It is alleged that many educational institutions use the provision of education to make money. Teaching standards are poor, enforcement is non-existent and the quality of graduates is questionable. Our universities are not in the top rank of world universities, and yet Idris has made his wild claims.
Jakim warned Muslims not to pull too many jokes, but Idris’ joke about the pondok university becoming the equivalent of Oxford, must be one of the best!
See more at: http://theantdaily.com/Main/Watch-out-Oxford-our-P...
3. Still not too late to check declining standard of our varsities
COMMENTS by Theantdaily readers Published on 24 April 2015
Safri Zaidell: I have to be honest here. While we used to be among the best in the 60s and 70s, our education standard now has dropped to a new low because of the country’s policies.
Universiti Malaya and Universiti Sains Malaysia used to be among the top educational institutions in the region back then. Only those who met the strict entry requirements were given seats, thus maintaining the high standard.
But over the years, our politicians introduced several policies which while encouraging more students to pursue tertiary education, also unfortunately contributed to the declining standards in these two elite universities.
Now we are lagging behind our neighbours in Asean who were at one time playing second fiddle to us.
Well, it’s still not too late now. We can reverse the current situation by recruiting dedicated lecturers, perhaps even foreign academics, and also set stricter entry requirements.
Su Bee Hong: Since I left school in 1975, the quality of education in government schools has gone from bad to worse. Many of the Form 5 students can't even speak proper English now.
Stephen Lo: Sometimes I wonder what our elected representatives are talking about. We didn't elect them to talk nonsense, did we?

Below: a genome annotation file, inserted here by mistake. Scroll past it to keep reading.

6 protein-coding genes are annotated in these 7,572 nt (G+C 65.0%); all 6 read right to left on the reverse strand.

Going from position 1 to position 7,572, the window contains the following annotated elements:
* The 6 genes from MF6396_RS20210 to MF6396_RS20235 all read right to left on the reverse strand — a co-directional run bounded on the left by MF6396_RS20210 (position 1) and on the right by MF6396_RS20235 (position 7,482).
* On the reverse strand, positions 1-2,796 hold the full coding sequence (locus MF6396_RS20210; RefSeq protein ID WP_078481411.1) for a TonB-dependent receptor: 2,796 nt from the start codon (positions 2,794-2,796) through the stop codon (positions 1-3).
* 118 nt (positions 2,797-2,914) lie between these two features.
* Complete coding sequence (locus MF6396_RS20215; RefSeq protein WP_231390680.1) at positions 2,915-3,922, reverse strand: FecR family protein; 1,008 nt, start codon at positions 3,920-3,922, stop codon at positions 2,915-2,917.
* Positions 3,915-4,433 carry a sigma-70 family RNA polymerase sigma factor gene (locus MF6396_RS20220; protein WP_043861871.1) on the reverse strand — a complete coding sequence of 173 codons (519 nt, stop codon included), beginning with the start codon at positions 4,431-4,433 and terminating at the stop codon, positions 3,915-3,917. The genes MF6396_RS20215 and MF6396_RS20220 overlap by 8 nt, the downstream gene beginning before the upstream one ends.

Lee Kwok Yat: I wonder why parents still fork out large portions of their savings to finance their children's education in local private universities.
Our students consider studying in China, where tuition fees are heavily subsidised by the government of China and the quality of tertiary education is on par with many western universities.
Tan S Aun: Not Oxford but soon Ox-Ford standard?
Cai KL: I remember my mother seeking treatment at a government hospital. One of the doctors (perhaps a houseman) only managed to locate the correct vein only on the fifth attempt to get my mother’s blood sample!
Product of a would-be world class university?
Geetha Pillai: I graduated from the University of Hard Knocks which I guess is much better than our so-called universities.
Er Liang Chye: It's good to dream; finally we have to wake up to the truth. Our education system really sucks! Even our DPM, who's the Education Minister, finally thinks so.
Foo Koon Sang: Some of our universities can surely rank No. 1 – from the bottom up.
Fong Gillian: Wake me up...I'm dreaming, dreaming an impossible dream!
Catherine Lee: I also went to the University of Hard Knocks...none the worse than the wannabes in self-denial mode.
Malaysian Citizen: Aiya Mariam, don't like that la, why you always embarrass our ministers and leaders one?
They syiok syiok feel so great every time they manage to cook up such wonderful world class declarations.
Yet you must go 'ching-pou' (reveal) their story and drop their water face!
Amat memalukan you know or not?
Nikki: Talk is cheap. Not even one is in the top 200 universities in the world and all of a sudden comparable to top three. I think when Idris said ‘soon’ he might have meant light years away!
These comments are in response to the article, "Watch out Oxford, our Pondok University will outperform you" published on April 23.
- See more at: http://theantdaily.com/Main/Still-not-too-late-to-...
4. Disaster in our education system – Koon Yew Yin